Archive for April 2006
Just continuing from where I left off, here is compilation of “Top Ten” Ravindran songs:
- Harimuraleeravam [Aaram Thampuran 1997]
- Pramada Vanam [His Highness Abdullah 1990]
- Ramakatha Ganalayam [Bharatham 1991]
- Ezhu Swarangalum [Chiriyo Chiri 1982]
- Nirangale Paadoo [Aham 1991]
- Azhake Nin mizhineer maniye [Amaram 1991]
- Innumente Kannu Neeril [Yuvajanothsavam 1986]
- Thenum Vayambum [Thenum Vayambum 1981]
- Mana Thaaril Engum [Kaliyil Alpam Kaaryam 1984]
- Etho Nidrathan [Ayal Katha Ezhuthukayaanu 1998]
- Vaarmukile Vaanil nee [Mazha 2000] — bonus song# 1 ;)
- Gopike Hrudayam oru [Nandanam 2002] — bonus song# 2 ;)
In the above list, the song “Gopike” is unique since it is set based on the Raaga Hindola(m). From what I recollect Raveendran say in an interview “Hindolam** is traditionally considered a raagam in which film music cannot be set. I wanted to challenge that notion”. It is a beautiful high pitched song — like many others in that list above — sung by KJ Yesudas.
So, what is your “Top Ten” Ravindran songs list?
** Update on 12-Sep-2011: As pointed out by Sankara Narayanan (thanks!) in the comment thread, the raaga(m) about which Raveendran mashu was talking about was Hamsadhwani and not Hindolam. Regret the error. However, kindly note that “Gopike” is a song set in Hindolam and not Hamsadhwani.
I have been working as a programmer for a little over 5 years now, and it was with great interest that I read the article What is a Professional Programmer, written by Sarah George, and hosted at DeveloperDotStar Magazine.
I think I can say that I have been on the right path so far when I evaluate myself on the various parameters she has mentioned, viz., trustworthiness, teamwork, leadership, communication, constant updating of skills, an interest in minimizing risks and accountability.
However, there was another theme running right through that article, the theme of “how much Domain knowledge you need to do good Software Development?”. It was triggered by this comment by Mario Van Damme, to which Andy Tegethoff posted a great reply. But Andy didn’t just stop there. He followed it up with this wonderful post on this topic.
I have been of the opinion that Domain Knowledge just cannot be the be-all and end-all of Software Development. Yes, one needs to know enough of the domain to make sense of what one is doing, and what the client is saying. However, the current trend in the Software market in India (and probably elsewhere) is this: an average candidate with average-to-good domain knowledge is a better bet than a good/great programmer with almost zero domain expertise. During screenings and interviews, I have often experienced this line of thought in action. The argument is something like “programming anyone can do[!]; but to get guys with domain knowledge is very difficult”.
So, one is considered a better/worthy candidate if one is having previous working knowledge in a domain. And sometimes, the programming skills takes a clear back seat since this new guy is average-to-good at domain. Of course, domain is where the money is (meaning you get paid more).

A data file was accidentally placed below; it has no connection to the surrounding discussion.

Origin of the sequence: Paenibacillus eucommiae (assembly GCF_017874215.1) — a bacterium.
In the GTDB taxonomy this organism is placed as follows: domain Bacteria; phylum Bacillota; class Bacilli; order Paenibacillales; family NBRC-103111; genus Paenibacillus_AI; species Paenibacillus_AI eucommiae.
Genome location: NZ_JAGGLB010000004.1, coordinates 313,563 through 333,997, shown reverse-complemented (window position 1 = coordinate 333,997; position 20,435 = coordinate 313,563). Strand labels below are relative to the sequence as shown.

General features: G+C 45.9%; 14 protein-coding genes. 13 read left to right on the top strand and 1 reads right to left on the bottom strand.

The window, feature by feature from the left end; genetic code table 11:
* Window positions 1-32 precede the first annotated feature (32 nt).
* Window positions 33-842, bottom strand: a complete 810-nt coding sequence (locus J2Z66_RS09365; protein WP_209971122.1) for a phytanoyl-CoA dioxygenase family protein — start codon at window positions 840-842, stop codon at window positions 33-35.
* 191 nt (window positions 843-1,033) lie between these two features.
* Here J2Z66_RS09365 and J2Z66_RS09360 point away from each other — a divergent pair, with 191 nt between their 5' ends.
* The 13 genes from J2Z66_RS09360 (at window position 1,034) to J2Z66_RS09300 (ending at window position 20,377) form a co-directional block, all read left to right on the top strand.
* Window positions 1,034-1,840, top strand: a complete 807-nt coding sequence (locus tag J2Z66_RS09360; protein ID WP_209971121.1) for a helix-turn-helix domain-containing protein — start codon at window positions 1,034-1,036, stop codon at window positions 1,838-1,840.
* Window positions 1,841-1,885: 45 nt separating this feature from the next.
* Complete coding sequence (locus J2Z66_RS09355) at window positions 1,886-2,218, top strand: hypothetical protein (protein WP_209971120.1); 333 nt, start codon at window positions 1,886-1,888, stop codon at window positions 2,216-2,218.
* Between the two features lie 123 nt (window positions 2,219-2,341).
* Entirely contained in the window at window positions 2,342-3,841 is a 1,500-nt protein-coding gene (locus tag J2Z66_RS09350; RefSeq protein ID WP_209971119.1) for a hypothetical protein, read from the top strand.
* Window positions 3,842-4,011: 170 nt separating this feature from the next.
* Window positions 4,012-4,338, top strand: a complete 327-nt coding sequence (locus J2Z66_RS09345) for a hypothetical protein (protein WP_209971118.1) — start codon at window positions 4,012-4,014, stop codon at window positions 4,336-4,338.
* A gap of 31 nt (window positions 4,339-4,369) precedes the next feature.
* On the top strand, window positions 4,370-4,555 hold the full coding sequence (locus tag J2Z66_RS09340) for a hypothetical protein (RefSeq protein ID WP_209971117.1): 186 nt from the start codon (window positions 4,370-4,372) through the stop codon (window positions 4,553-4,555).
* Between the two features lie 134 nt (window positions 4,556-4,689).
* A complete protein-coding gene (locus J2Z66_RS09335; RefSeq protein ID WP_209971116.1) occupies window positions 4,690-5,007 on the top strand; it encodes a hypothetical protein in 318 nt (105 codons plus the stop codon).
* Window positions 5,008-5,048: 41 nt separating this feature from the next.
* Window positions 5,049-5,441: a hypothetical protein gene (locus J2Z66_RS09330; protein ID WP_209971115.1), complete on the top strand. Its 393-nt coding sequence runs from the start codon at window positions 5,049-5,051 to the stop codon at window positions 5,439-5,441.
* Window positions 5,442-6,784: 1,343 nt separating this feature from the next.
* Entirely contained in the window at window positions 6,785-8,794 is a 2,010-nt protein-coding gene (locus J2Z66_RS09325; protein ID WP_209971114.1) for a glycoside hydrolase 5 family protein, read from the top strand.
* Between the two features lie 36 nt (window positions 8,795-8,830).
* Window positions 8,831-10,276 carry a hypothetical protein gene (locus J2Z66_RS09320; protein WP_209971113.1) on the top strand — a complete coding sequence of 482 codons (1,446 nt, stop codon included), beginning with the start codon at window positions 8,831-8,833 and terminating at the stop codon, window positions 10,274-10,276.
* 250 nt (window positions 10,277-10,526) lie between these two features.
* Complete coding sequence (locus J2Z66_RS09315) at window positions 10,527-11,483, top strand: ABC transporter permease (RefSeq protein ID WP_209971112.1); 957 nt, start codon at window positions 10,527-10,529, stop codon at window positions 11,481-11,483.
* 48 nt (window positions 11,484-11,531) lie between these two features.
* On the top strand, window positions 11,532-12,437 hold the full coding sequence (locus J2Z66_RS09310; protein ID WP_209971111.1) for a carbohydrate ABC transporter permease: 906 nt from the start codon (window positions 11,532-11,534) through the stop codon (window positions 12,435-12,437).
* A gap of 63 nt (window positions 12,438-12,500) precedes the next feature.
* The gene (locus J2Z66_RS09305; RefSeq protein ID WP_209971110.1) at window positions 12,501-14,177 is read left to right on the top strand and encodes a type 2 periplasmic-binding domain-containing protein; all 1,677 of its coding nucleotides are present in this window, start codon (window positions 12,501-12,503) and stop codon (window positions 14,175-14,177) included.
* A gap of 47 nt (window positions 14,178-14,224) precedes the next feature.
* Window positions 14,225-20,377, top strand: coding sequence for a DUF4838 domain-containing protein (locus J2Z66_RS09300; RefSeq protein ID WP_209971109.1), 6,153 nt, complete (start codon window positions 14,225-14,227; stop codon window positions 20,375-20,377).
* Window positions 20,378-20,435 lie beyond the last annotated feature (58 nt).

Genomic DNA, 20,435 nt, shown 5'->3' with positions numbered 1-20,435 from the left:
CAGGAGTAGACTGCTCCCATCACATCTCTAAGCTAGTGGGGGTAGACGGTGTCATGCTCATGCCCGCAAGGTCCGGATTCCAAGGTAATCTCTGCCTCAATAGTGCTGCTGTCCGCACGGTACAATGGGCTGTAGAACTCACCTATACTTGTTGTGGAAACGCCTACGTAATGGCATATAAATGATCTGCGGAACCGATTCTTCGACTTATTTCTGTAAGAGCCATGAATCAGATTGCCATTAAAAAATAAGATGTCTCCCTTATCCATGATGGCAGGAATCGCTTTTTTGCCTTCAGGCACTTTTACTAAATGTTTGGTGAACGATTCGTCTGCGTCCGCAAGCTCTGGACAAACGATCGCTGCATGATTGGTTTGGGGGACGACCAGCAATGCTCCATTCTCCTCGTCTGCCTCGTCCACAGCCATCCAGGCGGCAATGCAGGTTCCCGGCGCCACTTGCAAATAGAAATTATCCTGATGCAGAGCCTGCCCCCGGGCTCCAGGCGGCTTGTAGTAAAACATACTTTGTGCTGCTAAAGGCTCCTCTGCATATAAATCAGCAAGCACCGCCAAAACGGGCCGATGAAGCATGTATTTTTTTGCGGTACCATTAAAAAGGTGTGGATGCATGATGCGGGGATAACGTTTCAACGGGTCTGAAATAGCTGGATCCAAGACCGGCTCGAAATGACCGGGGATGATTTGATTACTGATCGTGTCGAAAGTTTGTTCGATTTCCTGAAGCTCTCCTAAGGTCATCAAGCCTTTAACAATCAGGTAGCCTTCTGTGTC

What these recruiters forget is the basic fact that you are recruiting people for doing software development, and not to look after your domain/business. In fact, as established by Extreme Programming school of thought, it is much more valuable to have a true blue Domain guy (the actual Customer/Client or someone representing him) in the programming shop with good programmers than to have an army of domgrammers — short for domain-oriented-programmers. After all, most of the time, you just can’t become great at a domain in a short span (say 1-2 years) without sacrificing your programming skills. Of course, I am talking about normal people here. As the rule goes, “there will be exception to all rules, except this one”!.
In one of my previous projects, there was this culture of “anyone can do programming; understanding the domain is what it is all about” logic. I was really amused and shocked at that line of thought, but thankfully, I never subscribed to that school.
Towards the end of my first year in that project, we found out that the most critical module of that project was causing a hell of a lot of problems. We also found that there were serious design flaws and hell of a lot of bugs in that module. Luckily, I was learning Refactoring, UML and Design Patterns at that time, and my design skills were good at that time (or at least I thought so :). During this time I was looking after that buggy module and so was spending lot of time fixing bugs and logic-flaws, that just should not have been there in the first place.
I took it upon myself to set the house right, by re-designing the core of that module, and doing enough refactoring to change the design. After “some” struggle, I managed to convince my boss(es) that this is the only way to do it and that I can really do it. Remember, I was still considered one among the juniors in the team.
By this time, client was also breathing down the bosses’ throat to solve the highly critical bugs in that highly critical module. So, at the end of it all, the boss(es) agreed to allow me a free hand in doing what I wanted to do.
I was able to come up with a new design, and then refactor the existing code to fit the new design framework. It was not refactoring actually — though I used it a lot — since it involved a change in the behaviour; after all I had to weed out the bugs. During this process (which took me about 3 months) I had to talk to the client scores of times, communicate the design to the team, do lots of coding and teaching, explain the design to the boss(es) and client etc. I thoroughly enjoyed the experience.